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How a First-Generation Student Helped Build a Tool Tackling a Barrier to Student Success

While studying for a chemistry exam in 2017, University of Kentucky freshman Hayden Free had a chance encounter with a graduate research assistant helping then-Associate Provost for Student and Academic Life Dr. Greg Heileman. At the time, Dr. Heileman was undertaking research related to the foundations of Curricular Analytics, a free online tool showing how classes interact with each other and rates each major with a complexity value. It also creates an interactive data visualization so users can examine each potential pathway through the major in isolation.

The encounter led Free to a years-long partnership with Dr. Heileman as the then-nascent Curricular Analytics effort unveiled a series of new resources to help more institutions, including several Powered by Publics institutions, see how the complexity of degree programs can either facilitate or hamper student’s progress toward a degree. Free, a first-generation student pursuing a degree in computer science, was tapped as a research assistant focused on data collection, research, and programming.

Since graduating from the University of Kentucky last year, Free has been working full time on the Curricular Analytics project updating and expanding the toolkit. Playing a role in the research has helped shaped his career ambitions, with a master’s degree on the horizon and the potential to pursue a Ph.D. His experience as a first-generation student has also informed the lessons he’s gleaned working on the project. For financially constrained students, for example, an extra semester to finish a degree might not just lead to a student to take on extra debt, but lead them to stop out of college altogether if student aid dries up.

Cutting down on curricular complexity can have a significant impact on student success. Thanks in part to actions taken as a result of insights from Curricular Analytics insights, the University of New Mexico, where Dr. Heileman previously held appointments, has tripled its four-year graduation rate over the past eight years. Other institutions have used the software to see the complexity of the programs and make adjustments. One computer engineering program, for example, realized that complex degree requirements made difficult if not impossible to complete a degree in four years. They’ve made changes that now allow students to complete a degree in 120 credit hours.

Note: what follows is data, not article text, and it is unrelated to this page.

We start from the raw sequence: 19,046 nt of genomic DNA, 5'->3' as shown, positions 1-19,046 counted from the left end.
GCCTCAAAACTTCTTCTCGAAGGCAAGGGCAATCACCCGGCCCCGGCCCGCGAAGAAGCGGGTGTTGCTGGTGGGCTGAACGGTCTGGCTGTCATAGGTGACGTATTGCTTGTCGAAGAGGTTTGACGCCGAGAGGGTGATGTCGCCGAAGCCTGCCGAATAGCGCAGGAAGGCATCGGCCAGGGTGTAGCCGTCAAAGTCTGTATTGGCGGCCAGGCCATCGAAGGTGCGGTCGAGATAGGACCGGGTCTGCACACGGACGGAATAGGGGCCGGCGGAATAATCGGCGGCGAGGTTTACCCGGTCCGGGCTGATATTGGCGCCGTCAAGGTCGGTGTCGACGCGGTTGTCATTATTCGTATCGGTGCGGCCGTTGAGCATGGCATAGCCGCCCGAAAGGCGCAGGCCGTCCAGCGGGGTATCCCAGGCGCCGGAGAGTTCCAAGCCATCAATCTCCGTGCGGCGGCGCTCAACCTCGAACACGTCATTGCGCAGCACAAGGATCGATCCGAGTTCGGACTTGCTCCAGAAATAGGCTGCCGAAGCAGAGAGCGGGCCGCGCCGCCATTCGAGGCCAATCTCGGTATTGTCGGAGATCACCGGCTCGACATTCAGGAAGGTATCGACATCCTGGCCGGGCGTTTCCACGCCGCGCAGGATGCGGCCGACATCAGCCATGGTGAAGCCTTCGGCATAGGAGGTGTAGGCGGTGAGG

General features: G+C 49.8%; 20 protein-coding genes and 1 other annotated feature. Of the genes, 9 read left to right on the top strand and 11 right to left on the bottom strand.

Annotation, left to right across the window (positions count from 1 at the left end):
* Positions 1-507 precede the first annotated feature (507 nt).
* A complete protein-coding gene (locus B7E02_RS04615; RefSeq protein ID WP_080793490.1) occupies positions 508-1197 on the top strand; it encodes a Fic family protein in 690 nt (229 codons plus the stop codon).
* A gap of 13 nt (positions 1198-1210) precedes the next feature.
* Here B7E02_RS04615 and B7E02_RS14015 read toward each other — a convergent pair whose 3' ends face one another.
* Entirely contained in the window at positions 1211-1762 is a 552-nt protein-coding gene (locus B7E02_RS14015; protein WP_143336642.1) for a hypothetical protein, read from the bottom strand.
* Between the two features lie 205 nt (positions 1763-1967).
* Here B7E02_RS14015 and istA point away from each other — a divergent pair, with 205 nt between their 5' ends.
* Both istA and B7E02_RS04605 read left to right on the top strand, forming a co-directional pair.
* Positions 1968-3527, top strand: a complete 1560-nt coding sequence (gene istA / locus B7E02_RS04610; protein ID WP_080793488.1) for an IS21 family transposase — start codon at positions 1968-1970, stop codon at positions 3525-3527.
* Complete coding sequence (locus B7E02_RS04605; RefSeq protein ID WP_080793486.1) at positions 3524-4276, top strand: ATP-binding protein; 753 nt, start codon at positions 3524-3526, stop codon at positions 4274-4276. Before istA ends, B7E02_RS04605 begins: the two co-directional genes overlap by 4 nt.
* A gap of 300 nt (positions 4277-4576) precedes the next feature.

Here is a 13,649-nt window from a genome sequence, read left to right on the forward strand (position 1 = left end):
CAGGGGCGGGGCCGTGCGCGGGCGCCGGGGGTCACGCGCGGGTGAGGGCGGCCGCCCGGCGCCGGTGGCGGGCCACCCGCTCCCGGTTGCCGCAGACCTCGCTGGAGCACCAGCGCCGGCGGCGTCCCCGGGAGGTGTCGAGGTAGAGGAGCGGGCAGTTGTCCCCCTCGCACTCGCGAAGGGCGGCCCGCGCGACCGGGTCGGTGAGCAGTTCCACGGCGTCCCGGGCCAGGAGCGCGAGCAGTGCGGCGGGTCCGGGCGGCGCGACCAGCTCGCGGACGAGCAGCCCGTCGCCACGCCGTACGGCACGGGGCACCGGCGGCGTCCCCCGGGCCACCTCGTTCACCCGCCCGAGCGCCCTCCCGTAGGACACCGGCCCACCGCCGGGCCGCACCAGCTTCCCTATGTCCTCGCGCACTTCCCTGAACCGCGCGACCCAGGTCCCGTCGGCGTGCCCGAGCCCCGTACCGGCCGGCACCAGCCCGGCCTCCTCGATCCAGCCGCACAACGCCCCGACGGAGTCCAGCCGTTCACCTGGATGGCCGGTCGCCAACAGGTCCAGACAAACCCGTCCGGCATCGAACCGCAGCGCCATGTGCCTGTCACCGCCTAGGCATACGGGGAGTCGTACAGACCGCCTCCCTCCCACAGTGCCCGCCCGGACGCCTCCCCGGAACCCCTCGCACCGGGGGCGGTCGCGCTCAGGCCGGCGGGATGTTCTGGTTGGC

Since the online platform is open source, any institution can enter its degree programs and benchmark them against peers as well as some of the most competitive programs in the field. Looking at this wide landscape of programs, it becomes clear that for some programs such as electrical engineering and computer science, degree complexity is inversely correlated with the competitiveness of the program nationally. The software has also helped institutions spot what for some is unexpected complexity in programs such as music.

Other takeaways are more nuanced, says Free. Among advisors, it’s well known that students are sometimes best served by not taking two courses, such as Calculus 1 and Physics, at the same time because concepts learned in one course help students thrive in the other. Alternatively, courses taken concurrently can be synergistic for student learning. But students’ needs vary and there may be other important data points to inform course selection. A math ACT below a certain threshold, for example, can inform an optimal degree plan for that student while also helping them graduate in a timely manner.

Yet the tool’s greatest value, says Free, isn’t helping administrators identify barriers to progression and eliminating them but instead sparking a dialogue with faculty about whether their program is appropriately complex. Complexity isn’t inherently bad; needless complexity is. Curricular Analytics helps faculty and administrators to see the complexity of a program, benchmarked against programs at other institutions, and take action based on what they’ve found.

The possibility for greater institutional uptake of the tool would open additional doors to impact student success. In a world where the degree programs were widely inputted into the Curricular Analytics platform, students looking to transfer could easily see how their courses would translate at their new institution regardless of whether the two institutions have an existing articulation agreement, cutting down on credits that are transferred as electives, credits lost altogether, and students stopping out of their degree progression.

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